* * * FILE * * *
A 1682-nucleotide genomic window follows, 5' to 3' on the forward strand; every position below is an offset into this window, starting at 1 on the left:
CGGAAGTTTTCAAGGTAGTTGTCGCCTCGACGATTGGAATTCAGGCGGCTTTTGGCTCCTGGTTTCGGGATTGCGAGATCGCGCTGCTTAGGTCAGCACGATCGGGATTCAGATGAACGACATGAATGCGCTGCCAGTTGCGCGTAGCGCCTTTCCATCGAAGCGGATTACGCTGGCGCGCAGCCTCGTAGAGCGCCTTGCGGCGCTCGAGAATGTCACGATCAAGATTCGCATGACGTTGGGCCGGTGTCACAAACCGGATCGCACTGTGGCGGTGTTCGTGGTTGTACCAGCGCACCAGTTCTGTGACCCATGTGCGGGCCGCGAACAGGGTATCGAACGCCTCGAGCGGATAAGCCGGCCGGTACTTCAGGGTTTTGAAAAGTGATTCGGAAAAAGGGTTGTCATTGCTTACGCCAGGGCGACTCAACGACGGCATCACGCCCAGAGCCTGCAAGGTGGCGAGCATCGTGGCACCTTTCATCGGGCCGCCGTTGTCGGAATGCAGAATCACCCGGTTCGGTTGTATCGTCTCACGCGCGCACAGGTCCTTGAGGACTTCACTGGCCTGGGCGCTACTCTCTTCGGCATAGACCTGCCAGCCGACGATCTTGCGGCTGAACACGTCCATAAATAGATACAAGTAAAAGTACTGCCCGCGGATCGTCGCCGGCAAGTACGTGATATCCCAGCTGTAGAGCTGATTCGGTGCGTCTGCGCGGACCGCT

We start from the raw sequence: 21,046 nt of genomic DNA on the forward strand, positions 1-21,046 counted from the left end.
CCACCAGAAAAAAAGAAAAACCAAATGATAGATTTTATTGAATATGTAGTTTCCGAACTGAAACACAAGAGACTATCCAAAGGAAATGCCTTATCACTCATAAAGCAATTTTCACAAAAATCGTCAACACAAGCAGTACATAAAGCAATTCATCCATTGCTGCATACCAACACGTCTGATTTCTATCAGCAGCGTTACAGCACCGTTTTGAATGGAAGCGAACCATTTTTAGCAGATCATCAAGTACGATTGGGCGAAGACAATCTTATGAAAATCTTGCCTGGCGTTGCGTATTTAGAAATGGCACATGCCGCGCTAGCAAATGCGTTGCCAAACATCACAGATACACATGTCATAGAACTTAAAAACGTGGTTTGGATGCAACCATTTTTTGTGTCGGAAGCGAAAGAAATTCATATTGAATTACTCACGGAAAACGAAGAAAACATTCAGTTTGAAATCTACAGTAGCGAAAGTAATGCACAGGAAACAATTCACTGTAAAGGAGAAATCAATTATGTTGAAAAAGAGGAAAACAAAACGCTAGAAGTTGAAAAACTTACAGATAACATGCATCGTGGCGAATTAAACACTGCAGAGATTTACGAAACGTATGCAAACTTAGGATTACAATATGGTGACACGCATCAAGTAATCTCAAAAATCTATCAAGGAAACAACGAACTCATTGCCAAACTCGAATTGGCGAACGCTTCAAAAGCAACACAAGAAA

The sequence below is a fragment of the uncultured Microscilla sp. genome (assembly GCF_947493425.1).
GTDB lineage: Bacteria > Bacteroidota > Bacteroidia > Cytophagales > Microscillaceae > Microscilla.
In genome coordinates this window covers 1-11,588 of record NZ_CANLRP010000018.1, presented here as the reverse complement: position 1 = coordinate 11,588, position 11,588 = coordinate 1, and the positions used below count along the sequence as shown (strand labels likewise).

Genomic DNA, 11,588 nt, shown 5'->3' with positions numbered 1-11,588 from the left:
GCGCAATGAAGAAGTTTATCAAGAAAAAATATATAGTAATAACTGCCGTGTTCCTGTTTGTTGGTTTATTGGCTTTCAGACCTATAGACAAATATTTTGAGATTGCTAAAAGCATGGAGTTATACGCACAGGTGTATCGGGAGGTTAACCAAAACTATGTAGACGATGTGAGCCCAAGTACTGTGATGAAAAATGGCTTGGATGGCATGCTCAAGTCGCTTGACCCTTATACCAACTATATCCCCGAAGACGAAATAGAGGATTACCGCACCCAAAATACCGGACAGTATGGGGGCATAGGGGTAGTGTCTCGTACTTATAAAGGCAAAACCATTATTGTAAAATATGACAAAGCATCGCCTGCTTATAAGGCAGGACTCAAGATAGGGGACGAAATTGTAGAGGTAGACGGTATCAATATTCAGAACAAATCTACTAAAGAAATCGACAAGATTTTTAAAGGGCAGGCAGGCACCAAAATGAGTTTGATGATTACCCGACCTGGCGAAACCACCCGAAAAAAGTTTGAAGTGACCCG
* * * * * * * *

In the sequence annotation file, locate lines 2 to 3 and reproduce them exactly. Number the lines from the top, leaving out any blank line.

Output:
CGGAAGTTTTCAAGGTAGTTGTCGCCTCGACGATTGGAATTCAGGCGGCTTTTGGCTCCTGGTTTCGGGATTGCGAGATCGCGCTGCTTAGGTCAGCACGATCGGGATTCAGATGAACGACATGAATGCGCTGCCAGTTGCGCGTAGCGCCTTTCCATCGAAGCGGATTACGCTGGCGCGCAGCCTCGTAGAGCGCCTTGCGGCGCTCGAGAATGTCACGATCAAGATTCGCATGACGTTGGGCCGGTGTCACAAACCGGATCGCACTGTGGCGGTGTTCGTGGTTGTACCAGCGCACCAGTTCTGTGACCCATGTGCGGGCCGCGAACAGGGTATCGAACGCCTCGAGCGGATAAGCCGGCCGGTACTTCAGGGTTTTGAAAAGTGATTCGGAAAAAGGGTTGTCATTGCTTACGCCAGGGCGACTCAACGACGGCATCACGCCCAGAGCCTGCAAGGTGGCGAGCATCGTGGCACCTTTCATCGGGCCGCCGTTGTCGGAATGCAGAATCACCCGGTTCGGTTGTATCGTCTCACGCGCGCACAGGTCCTTGAGGACTTCACTGGCCTGGGCGCTACTCTCTTCGGCATAGACCTGCCAGCCGACGATCTTGCGGCTGAACACGTCCATAAATAGATACAAGTAAAAGTACTGCCCGCGGATCGTCGCCGGCAAGTACGTGATATCCCAGCTGTAGAGCTGATTCGGTGCGTCTGCGCGGACCGCT

We start from the raw sequence: 21,046 nt of genomic DNA on the forward strand, positions 1-21,046 counted from the left end.